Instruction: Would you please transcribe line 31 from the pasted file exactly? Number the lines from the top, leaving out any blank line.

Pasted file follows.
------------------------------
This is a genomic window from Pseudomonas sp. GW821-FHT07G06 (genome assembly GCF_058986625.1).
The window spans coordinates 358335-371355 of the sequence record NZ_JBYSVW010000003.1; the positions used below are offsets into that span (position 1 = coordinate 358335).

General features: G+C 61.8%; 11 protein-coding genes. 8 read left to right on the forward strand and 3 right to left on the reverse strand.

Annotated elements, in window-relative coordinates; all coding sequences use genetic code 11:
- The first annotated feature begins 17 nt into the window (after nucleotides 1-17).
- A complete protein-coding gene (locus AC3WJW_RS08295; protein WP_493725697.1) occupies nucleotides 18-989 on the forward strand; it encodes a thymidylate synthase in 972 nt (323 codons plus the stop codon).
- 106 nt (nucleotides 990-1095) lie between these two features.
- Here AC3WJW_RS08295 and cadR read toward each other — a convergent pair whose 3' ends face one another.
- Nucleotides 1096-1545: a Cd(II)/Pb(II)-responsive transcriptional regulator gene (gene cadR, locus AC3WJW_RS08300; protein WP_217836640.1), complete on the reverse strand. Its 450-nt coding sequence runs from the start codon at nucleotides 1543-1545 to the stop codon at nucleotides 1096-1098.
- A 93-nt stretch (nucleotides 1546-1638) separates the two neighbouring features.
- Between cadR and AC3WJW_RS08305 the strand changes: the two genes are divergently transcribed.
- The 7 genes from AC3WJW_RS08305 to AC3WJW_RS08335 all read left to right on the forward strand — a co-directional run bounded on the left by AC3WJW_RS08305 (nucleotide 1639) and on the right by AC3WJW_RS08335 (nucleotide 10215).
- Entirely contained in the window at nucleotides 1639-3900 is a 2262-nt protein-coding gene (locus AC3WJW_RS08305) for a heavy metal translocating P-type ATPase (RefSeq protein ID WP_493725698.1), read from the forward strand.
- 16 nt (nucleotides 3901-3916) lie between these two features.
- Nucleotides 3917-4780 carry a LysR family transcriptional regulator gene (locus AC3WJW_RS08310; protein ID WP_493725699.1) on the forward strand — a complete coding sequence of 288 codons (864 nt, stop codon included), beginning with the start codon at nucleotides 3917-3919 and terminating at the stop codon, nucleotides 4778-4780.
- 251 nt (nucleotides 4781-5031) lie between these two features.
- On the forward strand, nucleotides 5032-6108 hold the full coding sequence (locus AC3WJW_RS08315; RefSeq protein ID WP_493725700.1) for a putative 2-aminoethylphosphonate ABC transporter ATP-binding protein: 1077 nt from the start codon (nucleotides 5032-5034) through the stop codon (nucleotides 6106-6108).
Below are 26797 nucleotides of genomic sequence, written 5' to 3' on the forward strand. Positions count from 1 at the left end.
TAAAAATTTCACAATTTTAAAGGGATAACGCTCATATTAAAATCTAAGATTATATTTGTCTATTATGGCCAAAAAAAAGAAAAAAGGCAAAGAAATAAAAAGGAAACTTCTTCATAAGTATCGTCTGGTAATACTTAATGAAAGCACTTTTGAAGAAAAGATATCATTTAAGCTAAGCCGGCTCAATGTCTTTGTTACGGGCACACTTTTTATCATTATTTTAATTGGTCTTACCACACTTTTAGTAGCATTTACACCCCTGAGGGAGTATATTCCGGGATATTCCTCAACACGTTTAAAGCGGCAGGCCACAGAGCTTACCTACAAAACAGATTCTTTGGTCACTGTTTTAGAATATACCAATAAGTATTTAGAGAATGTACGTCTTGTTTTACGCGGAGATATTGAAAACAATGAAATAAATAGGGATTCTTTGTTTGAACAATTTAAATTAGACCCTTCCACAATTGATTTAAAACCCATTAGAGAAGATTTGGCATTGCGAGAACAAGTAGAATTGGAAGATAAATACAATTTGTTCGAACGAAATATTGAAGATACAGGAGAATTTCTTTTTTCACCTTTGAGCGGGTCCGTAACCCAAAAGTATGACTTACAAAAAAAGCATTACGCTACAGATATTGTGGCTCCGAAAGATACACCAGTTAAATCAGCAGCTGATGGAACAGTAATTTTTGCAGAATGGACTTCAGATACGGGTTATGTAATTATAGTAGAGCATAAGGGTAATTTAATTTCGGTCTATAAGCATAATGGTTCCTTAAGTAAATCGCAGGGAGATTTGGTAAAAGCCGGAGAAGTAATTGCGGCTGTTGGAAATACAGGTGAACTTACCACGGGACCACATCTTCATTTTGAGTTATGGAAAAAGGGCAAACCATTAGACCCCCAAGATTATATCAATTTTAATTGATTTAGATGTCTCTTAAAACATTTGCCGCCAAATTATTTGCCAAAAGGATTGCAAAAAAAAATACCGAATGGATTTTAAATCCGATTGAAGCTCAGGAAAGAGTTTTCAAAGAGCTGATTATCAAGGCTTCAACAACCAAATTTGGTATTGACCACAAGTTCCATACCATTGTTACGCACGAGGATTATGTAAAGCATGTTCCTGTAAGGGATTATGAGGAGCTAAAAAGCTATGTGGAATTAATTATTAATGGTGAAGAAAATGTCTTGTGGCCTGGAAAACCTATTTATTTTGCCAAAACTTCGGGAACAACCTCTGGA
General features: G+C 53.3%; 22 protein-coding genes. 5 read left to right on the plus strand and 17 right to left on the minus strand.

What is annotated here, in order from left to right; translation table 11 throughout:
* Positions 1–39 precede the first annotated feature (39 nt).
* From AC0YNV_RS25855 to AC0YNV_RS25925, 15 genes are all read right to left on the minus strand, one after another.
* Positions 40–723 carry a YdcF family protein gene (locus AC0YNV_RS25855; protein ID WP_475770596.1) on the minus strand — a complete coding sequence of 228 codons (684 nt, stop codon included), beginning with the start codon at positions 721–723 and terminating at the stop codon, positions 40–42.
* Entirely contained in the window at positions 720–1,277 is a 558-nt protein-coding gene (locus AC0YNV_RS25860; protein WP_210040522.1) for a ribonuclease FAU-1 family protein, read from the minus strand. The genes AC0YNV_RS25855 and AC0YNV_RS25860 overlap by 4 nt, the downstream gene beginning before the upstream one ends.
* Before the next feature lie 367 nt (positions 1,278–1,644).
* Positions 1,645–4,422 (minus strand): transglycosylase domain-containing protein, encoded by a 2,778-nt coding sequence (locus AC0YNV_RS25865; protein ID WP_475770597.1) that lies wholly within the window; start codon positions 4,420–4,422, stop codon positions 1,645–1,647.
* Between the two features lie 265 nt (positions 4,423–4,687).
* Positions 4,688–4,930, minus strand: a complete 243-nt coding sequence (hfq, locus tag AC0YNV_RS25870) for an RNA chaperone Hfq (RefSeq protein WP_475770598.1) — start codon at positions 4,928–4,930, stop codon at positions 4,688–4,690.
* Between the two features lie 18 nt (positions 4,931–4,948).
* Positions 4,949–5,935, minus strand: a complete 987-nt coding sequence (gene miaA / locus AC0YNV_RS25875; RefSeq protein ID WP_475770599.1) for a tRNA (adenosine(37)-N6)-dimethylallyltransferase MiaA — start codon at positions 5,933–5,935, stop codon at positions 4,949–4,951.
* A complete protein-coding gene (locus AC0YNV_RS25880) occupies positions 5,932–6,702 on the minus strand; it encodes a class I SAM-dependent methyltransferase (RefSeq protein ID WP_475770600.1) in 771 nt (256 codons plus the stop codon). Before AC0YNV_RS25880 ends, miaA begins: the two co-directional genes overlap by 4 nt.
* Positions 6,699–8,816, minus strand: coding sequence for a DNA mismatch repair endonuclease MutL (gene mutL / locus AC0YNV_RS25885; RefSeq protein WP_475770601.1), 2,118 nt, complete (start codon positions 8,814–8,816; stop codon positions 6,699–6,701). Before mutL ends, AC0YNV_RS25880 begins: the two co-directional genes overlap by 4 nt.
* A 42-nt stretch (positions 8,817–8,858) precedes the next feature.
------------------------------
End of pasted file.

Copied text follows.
* Positions 4,949–5,935, minus strand: a complete 987-nt coding sequence (gene miaA / locus AC0YNV_RS25875; RefSeq protein ID WP_475770599.1) for a tRNA (adenosine(37)-N6)-dimethylallyltransferase MiaA — start codon at positions 5,933–5,935, stop codon at positions 4,949–4,951.